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      • It would be interesting to look at Wolfgang Iser's reader response theory in relation to this too. – Lauren Mead 5 months ago
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      • The author's intention is really important, for instance if you want to do Thomas Hardy or Sylvia Plath, you need to understand how they feel...otherwise you'd end nowhere. – Anya 4 months ago
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      • As mentioned above, it's definitely worth reading up on Literary Criticism before attempting this (and even then, there has never really been one definitive answer to this question). It's definitely worth checking out Roland Barthes' "Death of the Author" as that has been the, possibly now slightly outdated, backbone of the authorial intent debate for a while! – LucyViolets 4 months ago
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      Latest Comments

      IsidoreIsou

      That’s interesting and so useful too. I’m part of some writing groups and I think that’s something that would be useful to us. Thanks 🙂

      Using Zen Philosophy to Improve Creativity and Overcome Writer’s Block
      IsidoreIsou

      Thank you very much! Thanks for reading it. What kind of games are you talking about?

      Using Zen Philosophy to Improve Creativity and Overcome Writer’s Block
      IsidoreIsou

      I’ve only recently started to read about the psychological benefits of yoga. I once thought it only had physical benefits, and of those benefits I thought that the majority were to do with relaxation. I’m starting to realise that yoga is in fact an energising practice that can make life more vivid and intense.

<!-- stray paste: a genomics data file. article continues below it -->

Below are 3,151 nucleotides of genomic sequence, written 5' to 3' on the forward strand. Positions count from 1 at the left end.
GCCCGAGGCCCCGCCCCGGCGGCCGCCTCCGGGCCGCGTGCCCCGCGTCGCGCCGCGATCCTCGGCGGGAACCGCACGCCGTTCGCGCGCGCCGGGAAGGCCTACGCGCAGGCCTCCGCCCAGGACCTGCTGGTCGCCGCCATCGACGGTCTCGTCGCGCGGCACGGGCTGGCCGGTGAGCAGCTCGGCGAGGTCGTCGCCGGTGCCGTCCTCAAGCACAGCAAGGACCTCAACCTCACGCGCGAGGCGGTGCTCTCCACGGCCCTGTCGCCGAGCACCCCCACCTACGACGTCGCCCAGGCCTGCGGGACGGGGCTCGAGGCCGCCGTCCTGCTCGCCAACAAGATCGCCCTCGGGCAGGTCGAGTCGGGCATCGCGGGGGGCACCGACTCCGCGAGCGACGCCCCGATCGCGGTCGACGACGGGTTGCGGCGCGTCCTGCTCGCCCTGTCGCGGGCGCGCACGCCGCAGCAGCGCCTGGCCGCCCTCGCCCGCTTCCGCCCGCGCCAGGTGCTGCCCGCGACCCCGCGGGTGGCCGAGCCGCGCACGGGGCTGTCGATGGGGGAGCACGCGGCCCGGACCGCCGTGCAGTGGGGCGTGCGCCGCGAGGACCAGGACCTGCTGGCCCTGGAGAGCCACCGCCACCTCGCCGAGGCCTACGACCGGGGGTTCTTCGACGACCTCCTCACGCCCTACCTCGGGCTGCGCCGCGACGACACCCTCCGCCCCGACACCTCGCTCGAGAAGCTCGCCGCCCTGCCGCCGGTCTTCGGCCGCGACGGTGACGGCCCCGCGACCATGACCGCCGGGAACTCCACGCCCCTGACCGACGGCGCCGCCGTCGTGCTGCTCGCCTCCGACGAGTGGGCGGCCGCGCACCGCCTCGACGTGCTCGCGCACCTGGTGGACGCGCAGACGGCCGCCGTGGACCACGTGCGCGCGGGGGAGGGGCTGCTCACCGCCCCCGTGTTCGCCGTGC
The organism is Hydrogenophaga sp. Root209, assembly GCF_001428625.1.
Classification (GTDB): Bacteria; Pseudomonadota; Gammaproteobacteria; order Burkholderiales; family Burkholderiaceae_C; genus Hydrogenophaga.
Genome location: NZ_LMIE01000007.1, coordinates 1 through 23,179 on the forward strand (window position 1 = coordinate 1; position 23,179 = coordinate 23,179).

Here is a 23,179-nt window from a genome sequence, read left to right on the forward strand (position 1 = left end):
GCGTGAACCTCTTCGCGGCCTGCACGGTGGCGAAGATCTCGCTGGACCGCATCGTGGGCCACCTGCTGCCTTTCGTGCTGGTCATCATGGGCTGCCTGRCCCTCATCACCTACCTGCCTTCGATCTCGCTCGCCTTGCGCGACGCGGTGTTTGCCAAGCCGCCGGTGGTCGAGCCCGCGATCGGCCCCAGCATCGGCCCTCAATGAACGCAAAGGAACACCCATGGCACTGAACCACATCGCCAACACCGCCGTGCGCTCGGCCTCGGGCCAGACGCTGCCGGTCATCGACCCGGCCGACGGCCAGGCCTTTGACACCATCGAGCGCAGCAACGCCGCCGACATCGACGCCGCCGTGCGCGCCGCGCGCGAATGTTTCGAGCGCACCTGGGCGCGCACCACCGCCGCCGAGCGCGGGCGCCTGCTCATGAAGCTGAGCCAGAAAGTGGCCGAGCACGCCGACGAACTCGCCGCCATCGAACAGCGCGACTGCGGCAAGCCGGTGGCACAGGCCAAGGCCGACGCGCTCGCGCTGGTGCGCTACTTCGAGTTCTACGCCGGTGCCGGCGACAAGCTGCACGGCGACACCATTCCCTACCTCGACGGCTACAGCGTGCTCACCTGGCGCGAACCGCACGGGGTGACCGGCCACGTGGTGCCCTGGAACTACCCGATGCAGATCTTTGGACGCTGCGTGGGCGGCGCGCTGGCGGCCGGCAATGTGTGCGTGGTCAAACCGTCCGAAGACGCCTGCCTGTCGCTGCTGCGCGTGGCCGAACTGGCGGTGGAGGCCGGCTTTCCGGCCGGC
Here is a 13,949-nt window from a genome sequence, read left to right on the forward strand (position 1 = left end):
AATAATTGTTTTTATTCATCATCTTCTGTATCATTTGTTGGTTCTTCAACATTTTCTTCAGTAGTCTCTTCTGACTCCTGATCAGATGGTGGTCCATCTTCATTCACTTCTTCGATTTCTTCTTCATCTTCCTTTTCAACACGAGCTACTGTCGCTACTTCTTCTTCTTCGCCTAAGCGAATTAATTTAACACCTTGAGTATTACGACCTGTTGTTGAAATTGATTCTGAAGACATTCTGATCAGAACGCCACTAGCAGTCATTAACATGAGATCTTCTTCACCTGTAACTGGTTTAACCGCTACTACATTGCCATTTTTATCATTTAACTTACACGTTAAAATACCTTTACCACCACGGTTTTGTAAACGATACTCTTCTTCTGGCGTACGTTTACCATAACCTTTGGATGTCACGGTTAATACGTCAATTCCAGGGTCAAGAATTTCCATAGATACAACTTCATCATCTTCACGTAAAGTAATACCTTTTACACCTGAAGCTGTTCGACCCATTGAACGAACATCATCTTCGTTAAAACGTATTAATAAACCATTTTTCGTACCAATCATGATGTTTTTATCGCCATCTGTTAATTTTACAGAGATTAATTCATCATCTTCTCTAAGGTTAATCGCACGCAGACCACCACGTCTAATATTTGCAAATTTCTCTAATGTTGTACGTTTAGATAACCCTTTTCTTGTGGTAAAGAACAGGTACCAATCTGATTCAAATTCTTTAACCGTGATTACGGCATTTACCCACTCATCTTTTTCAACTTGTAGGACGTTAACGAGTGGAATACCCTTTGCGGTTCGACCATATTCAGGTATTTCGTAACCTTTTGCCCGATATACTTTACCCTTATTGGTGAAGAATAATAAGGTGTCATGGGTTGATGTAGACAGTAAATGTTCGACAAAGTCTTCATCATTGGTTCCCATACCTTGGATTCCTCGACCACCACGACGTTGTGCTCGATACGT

Using Zen Philosophy to Improve Creativity and Overcome Writer’s Block
      IsidoreIsou

      Your words remind me of Alan Watts. I’m especially fond of the notion that the universe is not made of parts. Everything that happens right now is one continuous process with the origin of all things. Thanks for this comment.

      Speaking of koans, have you heard the ‘Goose-Bottle’ koan?

      Using Zen Philosophy to Improve Creativity and Overcome Writer’s Block
      IsidoreIsou

      And I thank you for being willing to read this article 🙂

      Using Zen Philosophy to Improve Creativity and Overcome Writer’s Block
      IsidoreIsou

      I agree–the cogs are turning much more easily. Also, by meditating, you silence the inner critic. In a certain sense, you get out of your own way and establish a more direct connection between inner creativity and the blank page before your eyes. Keep on meditating and keep on writing 🙂 I look forward to reading and hearing of your work really soon.

      Using Zen Philosophy to Improve Creativity and Overcome Writer’s Block
      IsidoreIsou

      I wholeheartedly agree with that. Too many people try to write, critique and edit simultaneously. If you’re going to write, just write. Keep on going. Thanks for reading the article.

      Using Zen Philosophy to Improve Creativity and Overcome Writer’s Block
      Using Zen Philosophy to Improve Creativity and Overcome Writer’s Block